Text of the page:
Akufo-Addo has monopolised LX-DIO private jet at US$14,000 per hour from June till date – Okudzeto Ablakwa

November 28, 2021
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The Member of Parliament for North Tongu, Samuel Okudzeto Ablakwa in his latest allegation on the ‘Arabian King’ travel style of the President has revealed that Akufo-Addo had monopolised the blue and white luxury LX-DIO private jet since July.

The jet, which was used by the President on November 25 during his trip to Atlanta cost the Ghanaian taxpayer a whopping US$14,000 per hour, according to Okudzeto Ablakwa.

“It is instructive to note that since July, the blue & white luxury LX-DIO has not been available for others to lease due to Akufo-Addo’s reckless monopolization at great cost to the Ghanaian taxpayer (in excess of GHS15million thus far).

“When a president decides in a combined effect to live as a Russian oligarch, a British aristocrat, and an Arabian King, he would certainly need to impose killer taxes to sustain his intemperance,” he said in a Twitter post.

“What we need is a frugal government that cares and is accountable, not a haughty, insensitive, opaque, and intransigent one,” he added.

This latest allegation follows two others made about the President’s travel choices.

Earlier this year, Okudzeto Ablakwa stirred controversy when he alleged that President Akufo-Addo hired a private jet at the cost of ¢2.8 million on his travels to France, Belgium, and South Africa at the expense of tax-burned Ghanaians.

He later alleged that the President had once again chartered another luxurious aircraft on his recent foreign trips to the UK and Germany.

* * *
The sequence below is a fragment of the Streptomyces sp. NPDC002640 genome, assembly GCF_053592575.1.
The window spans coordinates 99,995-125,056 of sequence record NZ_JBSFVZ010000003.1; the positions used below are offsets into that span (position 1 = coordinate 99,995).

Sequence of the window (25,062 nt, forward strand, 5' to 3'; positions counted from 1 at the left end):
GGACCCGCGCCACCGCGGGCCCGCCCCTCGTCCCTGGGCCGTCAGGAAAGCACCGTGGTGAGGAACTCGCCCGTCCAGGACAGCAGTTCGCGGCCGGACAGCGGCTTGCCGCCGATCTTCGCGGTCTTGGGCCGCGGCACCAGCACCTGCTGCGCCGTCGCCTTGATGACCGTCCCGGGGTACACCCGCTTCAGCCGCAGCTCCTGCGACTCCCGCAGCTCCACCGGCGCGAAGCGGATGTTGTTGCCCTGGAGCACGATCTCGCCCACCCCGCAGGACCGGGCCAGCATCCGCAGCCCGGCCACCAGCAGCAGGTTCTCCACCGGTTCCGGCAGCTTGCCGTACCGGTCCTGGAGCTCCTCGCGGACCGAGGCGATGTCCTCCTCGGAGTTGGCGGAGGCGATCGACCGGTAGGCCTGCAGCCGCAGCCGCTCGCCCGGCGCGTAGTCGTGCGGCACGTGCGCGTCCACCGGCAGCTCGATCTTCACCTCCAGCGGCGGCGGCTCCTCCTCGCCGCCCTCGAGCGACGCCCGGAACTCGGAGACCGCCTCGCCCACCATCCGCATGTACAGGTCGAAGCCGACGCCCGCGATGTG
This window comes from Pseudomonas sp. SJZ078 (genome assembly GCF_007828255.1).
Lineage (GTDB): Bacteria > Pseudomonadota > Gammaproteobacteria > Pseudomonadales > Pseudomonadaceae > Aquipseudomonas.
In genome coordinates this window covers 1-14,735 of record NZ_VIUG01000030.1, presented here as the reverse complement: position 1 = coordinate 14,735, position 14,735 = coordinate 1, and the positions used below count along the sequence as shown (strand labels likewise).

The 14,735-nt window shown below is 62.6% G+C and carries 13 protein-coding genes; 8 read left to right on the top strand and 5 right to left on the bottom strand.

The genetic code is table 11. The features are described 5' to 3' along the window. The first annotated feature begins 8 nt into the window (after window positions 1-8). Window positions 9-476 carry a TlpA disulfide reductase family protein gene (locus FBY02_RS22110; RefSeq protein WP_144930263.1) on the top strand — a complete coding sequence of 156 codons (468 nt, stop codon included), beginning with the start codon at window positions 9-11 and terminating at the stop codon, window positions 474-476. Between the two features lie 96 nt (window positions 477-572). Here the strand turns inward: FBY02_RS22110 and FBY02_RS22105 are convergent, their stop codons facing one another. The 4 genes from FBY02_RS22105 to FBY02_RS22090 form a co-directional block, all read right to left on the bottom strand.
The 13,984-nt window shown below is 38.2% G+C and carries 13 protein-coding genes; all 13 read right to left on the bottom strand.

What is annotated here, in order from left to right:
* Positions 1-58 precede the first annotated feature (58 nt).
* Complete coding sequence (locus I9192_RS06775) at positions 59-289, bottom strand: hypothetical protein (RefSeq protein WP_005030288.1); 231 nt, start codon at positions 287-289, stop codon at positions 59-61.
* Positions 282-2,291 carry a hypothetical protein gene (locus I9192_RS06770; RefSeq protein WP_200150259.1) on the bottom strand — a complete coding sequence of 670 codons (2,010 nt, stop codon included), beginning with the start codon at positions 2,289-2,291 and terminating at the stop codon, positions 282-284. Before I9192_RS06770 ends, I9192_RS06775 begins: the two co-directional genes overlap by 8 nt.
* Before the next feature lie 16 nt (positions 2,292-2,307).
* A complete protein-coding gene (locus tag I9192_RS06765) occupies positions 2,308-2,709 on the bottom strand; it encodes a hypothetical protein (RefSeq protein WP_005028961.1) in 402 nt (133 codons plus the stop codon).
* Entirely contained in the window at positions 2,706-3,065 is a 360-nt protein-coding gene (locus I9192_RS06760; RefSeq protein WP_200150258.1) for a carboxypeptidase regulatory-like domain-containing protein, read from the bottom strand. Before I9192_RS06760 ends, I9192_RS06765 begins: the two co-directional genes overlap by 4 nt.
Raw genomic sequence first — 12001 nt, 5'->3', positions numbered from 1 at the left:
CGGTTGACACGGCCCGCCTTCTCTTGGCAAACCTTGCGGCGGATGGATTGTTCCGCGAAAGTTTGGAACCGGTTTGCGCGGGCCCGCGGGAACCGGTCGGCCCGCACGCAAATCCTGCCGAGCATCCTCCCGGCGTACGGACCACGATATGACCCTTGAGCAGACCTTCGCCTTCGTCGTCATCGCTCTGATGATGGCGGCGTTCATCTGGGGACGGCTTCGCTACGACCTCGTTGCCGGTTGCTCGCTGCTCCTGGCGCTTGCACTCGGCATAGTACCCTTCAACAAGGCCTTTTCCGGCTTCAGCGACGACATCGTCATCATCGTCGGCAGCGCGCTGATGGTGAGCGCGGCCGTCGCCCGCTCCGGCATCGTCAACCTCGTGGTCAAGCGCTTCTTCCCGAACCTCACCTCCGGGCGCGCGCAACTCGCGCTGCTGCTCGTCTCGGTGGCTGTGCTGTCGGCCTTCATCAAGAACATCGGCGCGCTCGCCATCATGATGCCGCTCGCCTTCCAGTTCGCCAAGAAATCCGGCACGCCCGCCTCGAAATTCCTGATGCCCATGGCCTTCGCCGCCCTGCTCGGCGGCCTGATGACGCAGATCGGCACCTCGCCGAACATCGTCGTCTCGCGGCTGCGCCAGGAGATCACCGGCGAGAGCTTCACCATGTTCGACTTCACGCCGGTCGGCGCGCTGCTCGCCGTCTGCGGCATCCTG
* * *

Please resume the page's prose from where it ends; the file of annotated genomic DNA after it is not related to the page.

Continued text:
This was the blue and white LX-DIO private jet in June of this year.

He filed a question, and Parliament summoned Defence Minister, Dominic Nitiwul, to answer questions on the cost and why Ghana’s own presidential jet was not used.

The Minister justified the president’s decision to rent the aircraft, arguing that the capacity of the presidential aircraft can no longer carry the president’s entourage.

He told the House that regarding the cost incurred on the trip, the Finance Minister is best to provide those details.

Not satisfied with this answer, Mr Ablakwa filed another question to summon the Finance Minister to speak to the cost.

Ken Ofori-Atta appeared before Parliament and noted that questions on the cost and travels of the president will be best answered by the National Security Ministry.

The National Security Minister is yet to provide information concerning the question asked.

However, some members of the Majority are of the opinion that the travel cost and other travel details of the President should be rendered top secret.

According to the Chairman of the Foreign Affairs Committee of Parliament, Bryan Acheampong, the travel information which several Ministers are currently being tight-lipped on, should not be released into public domain.

He said doing so would fuel political gimmicks.

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